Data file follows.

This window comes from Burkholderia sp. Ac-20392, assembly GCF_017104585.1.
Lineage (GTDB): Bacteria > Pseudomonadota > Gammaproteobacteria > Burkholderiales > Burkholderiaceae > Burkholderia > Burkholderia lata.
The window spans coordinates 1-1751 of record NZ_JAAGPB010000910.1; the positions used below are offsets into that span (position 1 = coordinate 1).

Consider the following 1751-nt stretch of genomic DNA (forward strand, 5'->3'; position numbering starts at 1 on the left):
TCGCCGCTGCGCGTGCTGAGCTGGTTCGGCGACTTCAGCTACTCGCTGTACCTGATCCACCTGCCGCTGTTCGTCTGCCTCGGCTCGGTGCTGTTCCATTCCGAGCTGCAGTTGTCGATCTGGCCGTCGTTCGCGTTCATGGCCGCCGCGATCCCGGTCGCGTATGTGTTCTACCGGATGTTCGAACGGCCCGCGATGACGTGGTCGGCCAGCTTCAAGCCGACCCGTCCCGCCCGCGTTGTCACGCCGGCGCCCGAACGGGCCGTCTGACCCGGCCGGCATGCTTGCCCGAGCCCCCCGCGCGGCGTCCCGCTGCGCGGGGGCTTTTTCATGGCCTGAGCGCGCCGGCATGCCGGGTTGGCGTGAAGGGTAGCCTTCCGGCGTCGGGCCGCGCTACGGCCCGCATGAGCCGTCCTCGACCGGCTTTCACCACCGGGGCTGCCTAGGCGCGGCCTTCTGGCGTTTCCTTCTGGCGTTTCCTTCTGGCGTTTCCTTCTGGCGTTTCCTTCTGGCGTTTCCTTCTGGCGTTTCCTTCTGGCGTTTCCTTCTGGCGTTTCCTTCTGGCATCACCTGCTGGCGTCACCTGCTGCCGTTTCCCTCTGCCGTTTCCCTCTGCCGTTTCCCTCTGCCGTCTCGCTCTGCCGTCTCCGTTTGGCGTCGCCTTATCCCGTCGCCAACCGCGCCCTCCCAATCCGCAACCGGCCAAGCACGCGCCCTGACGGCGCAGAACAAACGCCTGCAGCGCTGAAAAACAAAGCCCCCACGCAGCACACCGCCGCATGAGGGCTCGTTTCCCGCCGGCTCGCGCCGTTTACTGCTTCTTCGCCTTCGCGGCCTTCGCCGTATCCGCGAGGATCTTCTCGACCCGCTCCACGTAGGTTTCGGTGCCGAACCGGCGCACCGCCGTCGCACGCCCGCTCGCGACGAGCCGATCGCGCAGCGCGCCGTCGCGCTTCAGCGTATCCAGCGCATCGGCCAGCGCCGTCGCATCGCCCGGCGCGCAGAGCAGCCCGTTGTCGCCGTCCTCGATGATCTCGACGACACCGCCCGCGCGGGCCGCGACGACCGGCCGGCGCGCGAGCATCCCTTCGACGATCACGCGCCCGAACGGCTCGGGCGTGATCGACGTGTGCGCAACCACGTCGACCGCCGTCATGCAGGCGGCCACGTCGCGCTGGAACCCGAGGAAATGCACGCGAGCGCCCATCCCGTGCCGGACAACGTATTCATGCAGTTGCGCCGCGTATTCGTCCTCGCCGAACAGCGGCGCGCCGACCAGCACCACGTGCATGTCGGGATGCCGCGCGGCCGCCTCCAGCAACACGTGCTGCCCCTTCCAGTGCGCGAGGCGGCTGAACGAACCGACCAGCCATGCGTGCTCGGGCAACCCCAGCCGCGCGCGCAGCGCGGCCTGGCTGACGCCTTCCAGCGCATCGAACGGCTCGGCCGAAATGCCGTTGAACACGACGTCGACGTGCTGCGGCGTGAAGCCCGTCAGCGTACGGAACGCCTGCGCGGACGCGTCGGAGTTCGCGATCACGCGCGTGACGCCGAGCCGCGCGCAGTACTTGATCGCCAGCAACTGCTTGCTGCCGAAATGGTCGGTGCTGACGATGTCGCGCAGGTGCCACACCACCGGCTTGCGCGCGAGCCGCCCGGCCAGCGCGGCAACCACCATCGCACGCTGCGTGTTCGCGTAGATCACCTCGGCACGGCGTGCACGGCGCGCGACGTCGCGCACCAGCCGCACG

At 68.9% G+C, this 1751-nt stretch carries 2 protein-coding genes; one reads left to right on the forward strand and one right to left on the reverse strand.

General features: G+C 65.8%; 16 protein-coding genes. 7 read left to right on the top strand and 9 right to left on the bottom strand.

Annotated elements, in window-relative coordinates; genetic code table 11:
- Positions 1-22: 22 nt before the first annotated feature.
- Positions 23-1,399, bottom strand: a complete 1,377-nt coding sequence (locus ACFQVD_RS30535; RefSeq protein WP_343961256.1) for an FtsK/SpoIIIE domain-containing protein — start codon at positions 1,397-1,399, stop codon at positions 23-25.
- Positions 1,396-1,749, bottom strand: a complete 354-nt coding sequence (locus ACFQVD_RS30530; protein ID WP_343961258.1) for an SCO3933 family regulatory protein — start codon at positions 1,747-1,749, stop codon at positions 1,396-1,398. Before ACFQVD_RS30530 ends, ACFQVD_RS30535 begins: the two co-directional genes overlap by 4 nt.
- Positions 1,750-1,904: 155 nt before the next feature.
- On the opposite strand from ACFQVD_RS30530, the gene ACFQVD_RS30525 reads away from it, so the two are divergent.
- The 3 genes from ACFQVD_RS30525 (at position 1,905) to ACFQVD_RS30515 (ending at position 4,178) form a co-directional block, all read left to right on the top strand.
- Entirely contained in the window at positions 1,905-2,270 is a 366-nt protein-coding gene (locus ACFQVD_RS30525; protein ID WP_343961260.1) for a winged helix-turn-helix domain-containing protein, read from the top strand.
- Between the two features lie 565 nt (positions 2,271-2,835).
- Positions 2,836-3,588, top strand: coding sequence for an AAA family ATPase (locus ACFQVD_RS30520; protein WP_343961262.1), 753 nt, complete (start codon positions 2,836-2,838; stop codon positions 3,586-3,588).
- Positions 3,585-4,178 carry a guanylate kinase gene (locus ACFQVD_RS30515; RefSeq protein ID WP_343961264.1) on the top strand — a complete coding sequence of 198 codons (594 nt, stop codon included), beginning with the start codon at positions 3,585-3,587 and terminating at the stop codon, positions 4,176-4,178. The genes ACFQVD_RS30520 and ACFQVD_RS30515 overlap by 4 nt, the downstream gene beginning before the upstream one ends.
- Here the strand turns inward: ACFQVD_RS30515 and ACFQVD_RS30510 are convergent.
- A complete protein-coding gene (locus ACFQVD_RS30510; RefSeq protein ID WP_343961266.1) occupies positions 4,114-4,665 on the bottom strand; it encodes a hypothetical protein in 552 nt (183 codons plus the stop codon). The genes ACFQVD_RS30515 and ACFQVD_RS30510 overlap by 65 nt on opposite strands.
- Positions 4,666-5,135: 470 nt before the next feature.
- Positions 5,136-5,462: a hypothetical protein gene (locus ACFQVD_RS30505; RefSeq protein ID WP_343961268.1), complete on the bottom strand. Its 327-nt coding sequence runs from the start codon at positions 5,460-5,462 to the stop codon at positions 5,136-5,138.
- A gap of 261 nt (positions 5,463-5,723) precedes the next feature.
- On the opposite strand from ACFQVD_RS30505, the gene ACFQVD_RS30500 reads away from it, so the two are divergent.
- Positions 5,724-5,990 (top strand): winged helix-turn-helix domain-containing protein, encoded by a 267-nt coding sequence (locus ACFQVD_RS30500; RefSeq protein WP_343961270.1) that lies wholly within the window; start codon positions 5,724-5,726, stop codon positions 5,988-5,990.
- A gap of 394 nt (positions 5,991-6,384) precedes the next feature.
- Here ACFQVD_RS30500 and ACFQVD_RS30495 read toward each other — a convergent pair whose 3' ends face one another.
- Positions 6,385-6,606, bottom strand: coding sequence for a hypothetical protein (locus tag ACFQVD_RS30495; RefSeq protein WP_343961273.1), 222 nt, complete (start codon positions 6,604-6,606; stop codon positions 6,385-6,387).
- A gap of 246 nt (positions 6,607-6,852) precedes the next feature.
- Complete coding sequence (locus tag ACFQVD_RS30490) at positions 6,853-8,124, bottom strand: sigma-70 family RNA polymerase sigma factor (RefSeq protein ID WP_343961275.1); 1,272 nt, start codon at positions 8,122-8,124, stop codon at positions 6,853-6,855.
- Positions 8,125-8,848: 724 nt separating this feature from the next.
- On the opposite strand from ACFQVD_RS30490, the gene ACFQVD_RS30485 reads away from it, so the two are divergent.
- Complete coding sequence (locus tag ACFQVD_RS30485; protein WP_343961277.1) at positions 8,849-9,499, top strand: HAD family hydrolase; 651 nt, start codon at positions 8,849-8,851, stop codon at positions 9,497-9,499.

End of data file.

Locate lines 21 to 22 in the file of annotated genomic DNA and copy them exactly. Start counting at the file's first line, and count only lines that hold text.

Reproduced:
- Positions 4,666-5,135: 470 nt before the next feature.
- Positions 5,136-5,462: a hypothetical protein gene (locus ACFQVD_RS30505; RefSeq protein ID WP_343961268.1), complete on the bottom strand. Its 327-nt coding sequence runs from the start codon at positions 5,460-5,462 to the stop codon at positions 5,136-5,138.